4. Odrapnew

      Odrapnew Active Member

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      On every vehicle that I owned which had those screws, I ended up drilling the head off. I usually left what's left of the screw since I couldn't grind it flush(no tool). I just align the hole in the rotor with that screw.

      As Stephen said, its for production to prevent the rotor from falling off.
       
      Last edited: March 13, 2019
    5. KayGee

      KayGee Active Member

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      They are not only for use on the assembly line. In fact some vehicles don't even use them at all (some Toyotas and others), or did use them, but discontinued them... https://www.miata.net/garage/tsb/M001_13.pdf

      On vehicles that use wheel bolts to secure the wheels, they are usually a big help in keeping the rotor affixed when removing a wheel and keeping the holes in the rotor hat aligned with the threaded holes in the wheel bearing. In these instances you may find 2 screws are used (ex: Porsche - note: some cars with wheel studs also use 2 screws, like Honda). If you use the appropriate wheel installation tools for these wheels they will also aid in keeping all brake parts aligned when installing a wheel.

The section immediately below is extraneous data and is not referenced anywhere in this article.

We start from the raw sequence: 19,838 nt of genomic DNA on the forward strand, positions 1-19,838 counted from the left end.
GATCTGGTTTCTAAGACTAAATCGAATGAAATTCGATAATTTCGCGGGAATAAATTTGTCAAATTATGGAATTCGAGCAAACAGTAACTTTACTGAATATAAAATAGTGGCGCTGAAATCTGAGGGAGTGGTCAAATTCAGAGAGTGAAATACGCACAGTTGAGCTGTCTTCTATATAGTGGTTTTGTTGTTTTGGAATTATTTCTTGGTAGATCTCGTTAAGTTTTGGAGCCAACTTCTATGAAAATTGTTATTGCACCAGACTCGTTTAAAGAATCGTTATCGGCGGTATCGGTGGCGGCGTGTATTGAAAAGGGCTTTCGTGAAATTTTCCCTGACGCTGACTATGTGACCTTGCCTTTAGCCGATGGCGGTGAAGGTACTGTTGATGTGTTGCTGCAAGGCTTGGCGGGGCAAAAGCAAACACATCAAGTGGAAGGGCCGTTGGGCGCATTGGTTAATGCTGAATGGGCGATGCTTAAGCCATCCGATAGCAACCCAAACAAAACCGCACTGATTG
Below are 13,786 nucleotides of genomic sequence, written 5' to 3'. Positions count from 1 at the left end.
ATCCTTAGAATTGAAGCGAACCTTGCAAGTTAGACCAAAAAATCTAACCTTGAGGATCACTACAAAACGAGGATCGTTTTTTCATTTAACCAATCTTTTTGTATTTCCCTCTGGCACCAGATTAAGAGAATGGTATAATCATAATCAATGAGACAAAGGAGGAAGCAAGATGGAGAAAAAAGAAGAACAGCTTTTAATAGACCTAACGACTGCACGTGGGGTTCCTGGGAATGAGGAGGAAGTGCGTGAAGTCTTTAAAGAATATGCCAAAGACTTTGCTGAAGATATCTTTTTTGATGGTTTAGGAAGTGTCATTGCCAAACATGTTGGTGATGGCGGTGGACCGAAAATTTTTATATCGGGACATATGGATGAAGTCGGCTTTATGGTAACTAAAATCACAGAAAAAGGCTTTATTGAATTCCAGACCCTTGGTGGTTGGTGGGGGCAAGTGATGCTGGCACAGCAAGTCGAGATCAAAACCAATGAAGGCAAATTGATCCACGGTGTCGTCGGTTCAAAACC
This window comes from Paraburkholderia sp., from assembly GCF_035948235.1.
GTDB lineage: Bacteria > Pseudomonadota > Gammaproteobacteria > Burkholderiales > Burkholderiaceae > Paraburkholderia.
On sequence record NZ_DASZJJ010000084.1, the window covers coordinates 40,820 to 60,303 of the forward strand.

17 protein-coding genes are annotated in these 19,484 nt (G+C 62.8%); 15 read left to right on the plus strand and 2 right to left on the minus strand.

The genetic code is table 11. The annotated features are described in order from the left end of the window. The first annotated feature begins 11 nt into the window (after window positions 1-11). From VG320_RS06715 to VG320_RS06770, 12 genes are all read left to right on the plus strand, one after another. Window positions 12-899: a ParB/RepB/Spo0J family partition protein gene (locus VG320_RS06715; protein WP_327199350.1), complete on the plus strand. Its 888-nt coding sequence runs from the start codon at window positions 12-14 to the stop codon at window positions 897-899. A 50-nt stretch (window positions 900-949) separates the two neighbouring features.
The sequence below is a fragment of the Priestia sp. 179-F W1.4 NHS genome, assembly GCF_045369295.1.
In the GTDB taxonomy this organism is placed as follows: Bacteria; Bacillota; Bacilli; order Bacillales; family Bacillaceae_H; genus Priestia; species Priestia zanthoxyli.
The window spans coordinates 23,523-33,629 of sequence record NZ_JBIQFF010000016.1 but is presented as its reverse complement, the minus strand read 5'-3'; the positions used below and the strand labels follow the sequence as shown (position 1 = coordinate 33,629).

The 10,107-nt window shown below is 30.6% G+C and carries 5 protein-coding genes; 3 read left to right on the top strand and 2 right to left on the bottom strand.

On cars with wheel studs, they are not really necessary beyond initial factory assembly and most people remove them at the first brake service. With that said, they can still be helpful in keeping the rotor affixed to the bearing when doing brake service.

      As with everything on the internetz, there are always multiple answers ranging from partly correct/wrong to mostly correct/wrong, and even some that are total bullshit. Have fun.
       
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    6. Odrapnew

      Odrapnew Active Member

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      I've never owned a vehicle that didn't have wheel studs so I didn't think about wheel bolts, but makes sense.
      I also corrected my post to specify my vehicles.
       
    7. Medic531

      Medic531 Member

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      Thanks for the replies guys. I got a package of replacements screws at Oreilys with a Phillips head vs those crappy torx heads.

      My issue now is how the hell do i drill out the rest of the screw? I think some of the head is still remaining otherwise it should have came off with a little tap from behind like the other rotor. I wish we had taken a pic of it before we put the tire back on. We drilled a hole then we impacted a torx bit into the hole...that torx bit broke off in the hole.

      Any suggestions on the type of metal drill bit that I need to use to drill out the remaining mixed metals?
       
    8. CDW6212R

      CDW6212R Hauls the mail. Elite Explorer